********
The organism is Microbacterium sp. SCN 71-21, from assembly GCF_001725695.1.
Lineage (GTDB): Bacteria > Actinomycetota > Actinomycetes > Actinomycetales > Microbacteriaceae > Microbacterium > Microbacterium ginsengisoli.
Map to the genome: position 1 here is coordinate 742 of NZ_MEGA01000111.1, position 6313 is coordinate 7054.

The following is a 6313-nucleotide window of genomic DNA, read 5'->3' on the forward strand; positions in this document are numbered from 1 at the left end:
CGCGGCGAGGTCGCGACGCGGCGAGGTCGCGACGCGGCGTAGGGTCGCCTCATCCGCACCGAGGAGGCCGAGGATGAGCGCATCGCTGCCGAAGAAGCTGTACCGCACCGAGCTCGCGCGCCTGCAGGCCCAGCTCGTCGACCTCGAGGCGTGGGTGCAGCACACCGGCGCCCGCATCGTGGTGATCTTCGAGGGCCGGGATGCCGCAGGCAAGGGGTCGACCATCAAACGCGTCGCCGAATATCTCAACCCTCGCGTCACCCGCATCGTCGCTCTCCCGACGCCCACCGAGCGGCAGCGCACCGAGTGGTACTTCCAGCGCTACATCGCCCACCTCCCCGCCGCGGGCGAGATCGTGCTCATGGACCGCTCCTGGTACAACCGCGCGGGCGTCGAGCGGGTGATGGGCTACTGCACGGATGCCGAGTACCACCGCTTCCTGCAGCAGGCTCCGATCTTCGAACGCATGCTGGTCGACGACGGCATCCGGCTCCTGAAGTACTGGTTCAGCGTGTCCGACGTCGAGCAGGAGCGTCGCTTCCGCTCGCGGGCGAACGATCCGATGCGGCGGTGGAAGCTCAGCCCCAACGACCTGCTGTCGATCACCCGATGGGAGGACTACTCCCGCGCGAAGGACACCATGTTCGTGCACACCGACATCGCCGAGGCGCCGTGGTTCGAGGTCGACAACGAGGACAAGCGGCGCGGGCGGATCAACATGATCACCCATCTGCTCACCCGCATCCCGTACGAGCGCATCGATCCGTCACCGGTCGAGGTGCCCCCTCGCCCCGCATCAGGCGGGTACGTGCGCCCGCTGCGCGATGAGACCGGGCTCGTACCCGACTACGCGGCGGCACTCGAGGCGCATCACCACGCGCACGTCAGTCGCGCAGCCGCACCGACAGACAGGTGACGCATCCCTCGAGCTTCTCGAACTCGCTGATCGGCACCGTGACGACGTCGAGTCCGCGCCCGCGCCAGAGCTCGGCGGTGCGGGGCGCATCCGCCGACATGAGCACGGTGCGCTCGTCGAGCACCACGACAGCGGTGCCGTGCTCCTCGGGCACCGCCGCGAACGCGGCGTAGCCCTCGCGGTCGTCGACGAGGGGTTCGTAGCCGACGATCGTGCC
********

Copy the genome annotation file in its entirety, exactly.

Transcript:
The organism is Microbacterium sp. SCN 71-21, from assembly GCF_001725695.1.
Lineage (GTDB): Bacteria > Actinomycetota > Actinomycetes > Actinomycetales > Microbacteriaceae > Microbacterium > Microbacterium ginsengisoli.
Map to the genome: position 1 here is coordinate 742 of NZ_MEGA01000111.1, position 6313 is coordinate 7054.

The following is a 6313-nucleotide window of genomic DNA, read 5'->3' on the forward strand; positions in this document are numbered from 1 at the left end:
CGCGGCGAGGTCGCGACGCGGCGAGGTCGCGACGCGGCGTAGGGTCGCCTCATCCGCACCGAGGAGGCCGAGGATGAGCGCATCGCTGCCGAAGAAGCTGTACCGCACCGAGCTCGCGCGCCTGCAGGCCCAGCTCGTCGACCTCGAGGCGTGGGTGCAGCACACCGGCGCCCGCATCGTGGTGATCTTCGAGGGCCGGGATGCCGCAGGCAAGGGGTCGACCATCAAACGCGTCGCCGAATATCTCAACCCTCGCGTCACCCGCATCGTCGCTCTCCCGACGCCCACCGAGCGGCAGCGCACCGAGTGGTACTTCCAGCGCTACATCGCCCACCTCCCCGCCGCGGGCGAGATCGTGCTCATGGACCGCTCCTGGTACAACCGCGCGGGCGTCGAGCGGGTGATGGGCTACTGCACGGATGCCGAGTACCACCGCTTCCTGCAGCAGGCTCCGATCTTCGAACGCATGCTGGTCGACGACGGCATCCGGCTCCTGAAGTACTGGTTCAGCGTGTCCGACGTCGAGCAGGAGCGTCGCTTCCGCTCGCGGGCGAACGATCCGATGCGGCGGTGGAAGCTCAGCCCCAACGACCTGCTGTCGATCACCCGATGGGAGGACTACTCCCGCGCGAAGGACACCATGTTCGTGCACACCGACATCGCCGAGGCGCCGTGGTTCGAGGTCGACAACGAGGACAAGCGGCGCGGGCGGATCAACATGATCACCCATCTGCTCACCCGCATCCCGTACGAGCGCATCGATCCGTCACCGGTCGAGGTGCCCCCTCGCCCCGCATCAGGCGGGTACGTGCGCCCGCTGCGCGATGAGACCGGGCTCGTACCCGACTACGCGGCGGCACTCGAGGCGCATCACCACGCGCACGTCAGTCGCGCAGCCGCACCGACAGACAGGTGACGCATCCCTCGAGCTTCTCGAACTCGCTGATCGGCACCGTGACGACGTCGAGTCCGCGCCCGCGCCAGAGCTCGGCGGTGCGGGGCGCATCCGCCGACATGAGCACGGTGCGCTCGTCGAGCACCACGACAGCGGTGCCGTGCTCCTCGGGCACCGCCGCGAACGCGGCGTAGCCCTCGCGGTCGTCGACGAGGGGTTCGTAGCCGACGATCGTGCC